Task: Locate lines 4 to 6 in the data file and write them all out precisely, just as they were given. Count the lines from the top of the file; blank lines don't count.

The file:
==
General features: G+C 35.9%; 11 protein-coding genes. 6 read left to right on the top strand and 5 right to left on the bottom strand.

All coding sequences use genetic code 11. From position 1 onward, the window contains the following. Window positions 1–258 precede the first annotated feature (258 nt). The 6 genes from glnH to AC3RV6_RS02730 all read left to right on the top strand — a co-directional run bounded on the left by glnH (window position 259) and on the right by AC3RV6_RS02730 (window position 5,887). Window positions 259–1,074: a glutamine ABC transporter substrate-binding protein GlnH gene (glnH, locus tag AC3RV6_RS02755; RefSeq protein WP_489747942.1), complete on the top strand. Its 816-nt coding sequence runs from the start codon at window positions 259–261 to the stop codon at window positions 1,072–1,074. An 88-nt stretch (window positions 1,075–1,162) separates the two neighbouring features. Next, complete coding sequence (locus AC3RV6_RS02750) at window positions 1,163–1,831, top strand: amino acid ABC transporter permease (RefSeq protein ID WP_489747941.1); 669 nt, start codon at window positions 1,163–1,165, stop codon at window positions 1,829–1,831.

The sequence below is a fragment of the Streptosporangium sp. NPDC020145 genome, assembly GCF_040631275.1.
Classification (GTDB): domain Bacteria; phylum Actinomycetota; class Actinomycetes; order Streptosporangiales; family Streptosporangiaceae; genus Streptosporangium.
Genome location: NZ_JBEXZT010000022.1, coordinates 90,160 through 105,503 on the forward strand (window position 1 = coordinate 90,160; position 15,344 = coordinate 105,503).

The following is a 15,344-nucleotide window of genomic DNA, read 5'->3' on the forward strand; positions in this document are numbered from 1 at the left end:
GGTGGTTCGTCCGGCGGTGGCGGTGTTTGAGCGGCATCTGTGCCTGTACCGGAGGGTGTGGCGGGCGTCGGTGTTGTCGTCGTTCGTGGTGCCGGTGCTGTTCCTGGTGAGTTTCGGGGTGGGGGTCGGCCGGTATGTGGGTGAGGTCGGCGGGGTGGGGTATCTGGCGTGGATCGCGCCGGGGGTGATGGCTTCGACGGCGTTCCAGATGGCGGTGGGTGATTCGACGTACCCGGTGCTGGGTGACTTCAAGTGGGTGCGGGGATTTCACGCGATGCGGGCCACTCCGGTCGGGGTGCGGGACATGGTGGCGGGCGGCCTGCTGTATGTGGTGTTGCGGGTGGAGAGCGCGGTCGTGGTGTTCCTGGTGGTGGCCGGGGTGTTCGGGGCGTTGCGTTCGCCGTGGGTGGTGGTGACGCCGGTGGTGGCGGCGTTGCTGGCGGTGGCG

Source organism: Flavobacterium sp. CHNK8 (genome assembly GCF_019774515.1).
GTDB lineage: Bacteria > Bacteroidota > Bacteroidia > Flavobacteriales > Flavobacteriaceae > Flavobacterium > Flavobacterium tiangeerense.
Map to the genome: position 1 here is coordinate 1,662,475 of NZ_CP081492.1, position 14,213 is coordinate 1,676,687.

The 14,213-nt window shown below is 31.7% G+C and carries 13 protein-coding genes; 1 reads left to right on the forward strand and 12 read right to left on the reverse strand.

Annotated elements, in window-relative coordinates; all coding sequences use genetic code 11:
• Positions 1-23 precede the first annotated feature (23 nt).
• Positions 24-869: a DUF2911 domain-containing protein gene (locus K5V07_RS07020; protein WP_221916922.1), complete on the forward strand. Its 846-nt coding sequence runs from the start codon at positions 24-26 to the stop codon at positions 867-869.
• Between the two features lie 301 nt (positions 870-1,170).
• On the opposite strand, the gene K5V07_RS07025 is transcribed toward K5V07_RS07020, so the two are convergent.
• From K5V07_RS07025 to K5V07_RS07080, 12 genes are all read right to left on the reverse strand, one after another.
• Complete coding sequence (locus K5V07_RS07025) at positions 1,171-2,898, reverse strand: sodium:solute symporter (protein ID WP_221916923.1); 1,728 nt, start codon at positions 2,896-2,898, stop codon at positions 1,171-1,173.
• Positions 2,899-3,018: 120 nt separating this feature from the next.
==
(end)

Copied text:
Classification (GTDB): domain Bacteria; phylum Actinomycetota; class Actinomycetes; order Streptosporangiales; family Streptosporangiaceae; genus Streptosporangium.
Genome location: NZ_JBEXZT010000022.1, coordinates 90,160 through 105,503 on the forward strand (window position 1 = coordinate 90,160; position 15,344 = coordinate 105,503).

The following is a 15,344-nucleotide window of genomic DNA, read 5'->3' on the forward strand; positions in this document are numbered from 1 at the left end: